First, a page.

The Plant Store will re-open for sales the week of May 13th, 2024 for local pickup

  • Please see the Using the Plant Library  page  for some tips on how to make the most of the information here to select species for creating a healthy native plant community suited to the conditions of your site.
  • I'm currently working on shifting the store part of this site over to more complex software that will allow for filtering by multiple plant traits and making wish lists of species you would like to order, so please bear with me when it comes to announcing the exact species offerings for 2024 (there will be lots, including some species not previously offered).

Euthamia graminifolia, Grass-leaved Goldenrod

Euthamia graminifolia
Grass-leaved Goldenrod or Flat-top Goldenrod

  • Full sun to light shade
  • Average soil and moisture but adaptable to both dry and wet conditions.
  • Grows 2' to 3' tall in my observation but may be taller in wetter settings. Spreads fairly quickly.
  • Summer Blooms
  • Ontario Native, Thrives in Meadow Ecosystems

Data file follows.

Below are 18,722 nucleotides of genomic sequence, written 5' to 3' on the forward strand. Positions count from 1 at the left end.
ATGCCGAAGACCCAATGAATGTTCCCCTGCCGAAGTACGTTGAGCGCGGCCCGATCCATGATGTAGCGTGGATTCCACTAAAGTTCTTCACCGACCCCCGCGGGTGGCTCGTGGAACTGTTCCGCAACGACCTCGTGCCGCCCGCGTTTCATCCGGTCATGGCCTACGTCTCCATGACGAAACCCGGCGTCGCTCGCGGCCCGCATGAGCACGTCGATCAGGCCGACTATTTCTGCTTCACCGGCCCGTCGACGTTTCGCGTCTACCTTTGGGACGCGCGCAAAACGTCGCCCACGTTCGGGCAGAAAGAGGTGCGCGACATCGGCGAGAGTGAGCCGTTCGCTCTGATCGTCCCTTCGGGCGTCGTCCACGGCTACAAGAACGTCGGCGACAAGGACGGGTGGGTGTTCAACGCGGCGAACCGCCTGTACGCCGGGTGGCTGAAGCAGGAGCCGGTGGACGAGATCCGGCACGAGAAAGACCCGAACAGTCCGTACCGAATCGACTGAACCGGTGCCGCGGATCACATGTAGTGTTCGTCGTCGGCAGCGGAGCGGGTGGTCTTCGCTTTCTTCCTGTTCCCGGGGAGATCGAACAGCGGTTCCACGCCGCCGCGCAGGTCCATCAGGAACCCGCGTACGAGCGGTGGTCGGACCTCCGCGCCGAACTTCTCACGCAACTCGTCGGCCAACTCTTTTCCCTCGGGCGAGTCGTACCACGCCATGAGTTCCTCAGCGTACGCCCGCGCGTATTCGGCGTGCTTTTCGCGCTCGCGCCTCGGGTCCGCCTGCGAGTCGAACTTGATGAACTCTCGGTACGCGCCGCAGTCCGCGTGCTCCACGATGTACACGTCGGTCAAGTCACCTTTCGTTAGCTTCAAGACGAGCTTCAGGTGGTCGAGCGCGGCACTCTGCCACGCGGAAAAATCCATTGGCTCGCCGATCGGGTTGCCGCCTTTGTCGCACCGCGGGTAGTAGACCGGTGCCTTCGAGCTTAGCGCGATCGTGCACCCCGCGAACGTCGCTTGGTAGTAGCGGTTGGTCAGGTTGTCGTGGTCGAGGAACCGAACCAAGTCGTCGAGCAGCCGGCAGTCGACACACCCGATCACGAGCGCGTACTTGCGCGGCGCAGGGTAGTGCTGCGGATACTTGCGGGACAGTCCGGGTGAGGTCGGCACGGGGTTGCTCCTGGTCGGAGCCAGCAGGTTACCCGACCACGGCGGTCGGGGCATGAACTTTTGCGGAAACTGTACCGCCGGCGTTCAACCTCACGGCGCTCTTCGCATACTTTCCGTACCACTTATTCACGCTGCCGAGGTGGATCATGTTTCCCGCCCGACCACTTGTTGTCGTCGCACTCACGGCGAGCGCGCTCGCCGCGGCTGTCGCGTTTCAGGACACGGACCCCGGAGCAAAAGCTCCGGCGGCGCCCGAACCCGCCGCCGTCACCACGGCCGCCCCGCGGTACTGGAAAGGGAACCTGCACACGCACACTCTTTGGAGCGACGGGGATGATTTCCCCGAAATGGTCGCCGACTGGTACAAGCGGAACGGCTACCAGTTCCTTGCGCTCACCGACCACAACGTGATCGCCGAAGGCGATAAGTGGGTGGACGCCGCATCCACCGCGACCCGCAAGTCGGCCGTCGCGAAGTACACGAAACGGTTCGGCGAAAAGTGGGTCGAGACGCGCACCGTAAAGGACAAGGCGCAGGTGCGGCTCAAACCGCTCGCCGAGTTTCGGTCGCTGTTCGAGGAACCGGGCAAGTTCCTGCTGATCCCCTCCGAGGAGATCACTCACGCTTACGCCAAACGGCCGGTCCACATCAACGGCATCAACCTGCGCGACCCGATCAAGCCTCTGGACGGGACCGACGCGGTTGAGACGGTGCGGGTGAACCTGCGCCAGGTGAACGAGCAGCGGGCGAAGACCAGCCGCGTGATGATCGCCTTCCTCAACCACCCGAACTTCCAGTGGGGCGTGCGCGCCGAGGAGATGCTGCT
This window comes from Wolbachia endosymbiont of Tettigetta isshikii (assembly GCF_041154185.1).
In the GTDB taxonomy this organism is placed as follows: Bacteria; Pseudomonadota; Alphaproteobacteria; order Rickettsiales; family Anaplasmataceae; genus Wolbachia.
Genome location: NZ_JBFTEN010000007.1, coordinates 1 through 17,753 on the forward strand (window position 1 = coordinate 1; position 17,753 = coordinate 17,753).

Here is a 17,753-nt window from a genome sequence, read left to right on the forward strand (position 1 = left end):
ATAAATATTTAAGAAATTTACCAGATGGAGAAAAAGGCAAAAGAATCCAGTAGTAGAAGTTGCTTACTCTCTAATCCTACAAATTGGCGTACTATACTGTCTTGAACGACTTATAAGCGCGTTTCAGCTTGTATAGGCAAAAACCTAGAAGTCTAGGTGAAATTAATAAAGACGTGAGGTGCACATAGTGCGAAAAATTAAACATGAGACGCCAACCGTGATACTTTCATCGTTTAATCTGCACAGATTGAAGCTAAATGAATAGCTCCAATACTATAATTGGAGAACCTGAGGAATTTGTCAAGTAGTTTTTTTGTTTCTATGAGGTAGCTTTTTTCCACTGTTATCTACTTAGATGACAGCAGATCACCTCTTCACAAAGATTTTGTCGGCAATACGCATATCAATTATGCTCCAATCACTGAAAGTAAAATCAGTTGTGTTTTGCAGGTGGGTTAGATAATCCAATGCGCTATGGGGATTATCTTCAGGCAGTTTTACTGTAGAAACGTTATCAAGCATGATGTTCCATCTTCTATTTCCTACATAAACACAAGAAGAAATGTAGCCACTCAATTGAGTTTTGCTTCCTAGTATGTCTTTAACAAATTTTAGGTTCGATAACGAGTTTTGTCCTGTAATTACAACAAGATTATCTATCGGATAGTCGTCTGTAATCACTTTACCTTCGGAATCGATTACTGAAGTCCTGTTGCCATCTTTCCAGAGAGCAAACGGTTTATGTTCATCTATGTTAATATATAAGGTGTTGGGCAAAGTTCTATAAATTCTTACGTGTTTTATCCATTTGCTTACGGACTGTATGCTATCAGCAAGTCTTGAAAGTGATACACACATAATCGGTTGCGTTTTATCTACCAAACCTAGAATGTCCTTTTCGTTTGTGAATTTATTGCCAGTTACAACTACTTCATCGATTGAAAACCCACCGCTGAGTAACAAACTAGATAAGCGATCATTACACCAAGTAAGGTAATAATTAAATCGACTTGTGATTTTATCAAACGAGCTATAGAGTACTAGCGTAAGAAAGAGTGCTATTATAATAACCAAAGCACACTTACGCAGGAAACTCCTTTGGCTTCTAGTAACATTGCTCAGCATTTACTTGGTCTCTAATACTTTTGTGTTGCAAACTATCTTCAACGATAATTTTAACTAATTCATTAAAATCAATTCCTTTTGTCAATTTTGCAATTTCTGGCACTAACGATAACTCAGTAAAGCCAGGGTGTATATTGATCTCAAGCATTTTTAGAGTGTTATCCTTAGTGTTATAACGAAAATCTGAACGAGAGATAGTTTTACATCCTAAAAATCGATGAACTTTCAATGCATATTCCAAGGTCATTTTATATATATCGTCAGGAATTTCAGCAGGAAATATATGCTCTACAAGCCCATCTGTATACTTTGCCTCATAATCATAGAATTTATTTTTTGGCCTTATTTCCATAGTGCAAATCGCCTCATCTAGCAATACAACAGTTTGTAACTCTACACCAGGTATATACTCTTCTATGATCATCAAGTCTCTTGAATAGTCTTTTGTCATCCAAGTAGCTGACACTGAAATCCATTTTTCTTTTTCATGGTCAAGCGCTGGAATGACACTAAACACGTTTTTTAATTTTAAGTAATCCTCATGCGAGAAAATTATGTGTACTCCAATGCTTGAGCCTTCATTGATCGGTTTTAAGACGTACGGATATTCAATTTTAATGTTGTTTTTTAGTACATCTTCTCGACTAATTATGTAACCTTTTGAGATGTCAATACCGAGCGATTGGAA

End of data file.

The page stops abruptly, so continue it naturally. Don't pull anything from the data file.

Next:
Although these aren’t actually a member of the Solidago family, their brilliant gold blooms, popularity with a wide range of small critters and a general capacity to carry on, no matter what life throws at them, means that they fit right in with their common-name sakes.

I think they would fit right into a wildflower garden or a medium to dry mixed meadow planting. In a dryish site they aren’t likely to overwhelm neighbours of similar heights. They can be quite assertive in areas with consistent moisture and would play best with other species that are also assertive or accomplished at holding their space, like Red Monarda, Wild Bergamot, Obedient Plant, Prairie Sundrops (Oenothera pilosella), Canada Anemone, Golden Groundsel and Joe-Pye Weed.

Their heigh in dry locations been around 18” to 30” but they can stretch to around 40” in wetter areas.

They enjoy sun but will get by with part day shade, as long as they have a few hours of direct rays.

Species that were not sown / aren't being sown for 2023 are marked with an * 
Species that are native to this continent, but not historically native to Ontario are marked with a ~ 
While it rarely comes up, I do reserve the right to limit plant quantities, mostly to help ensure that as many native plant gardens as possible become a reality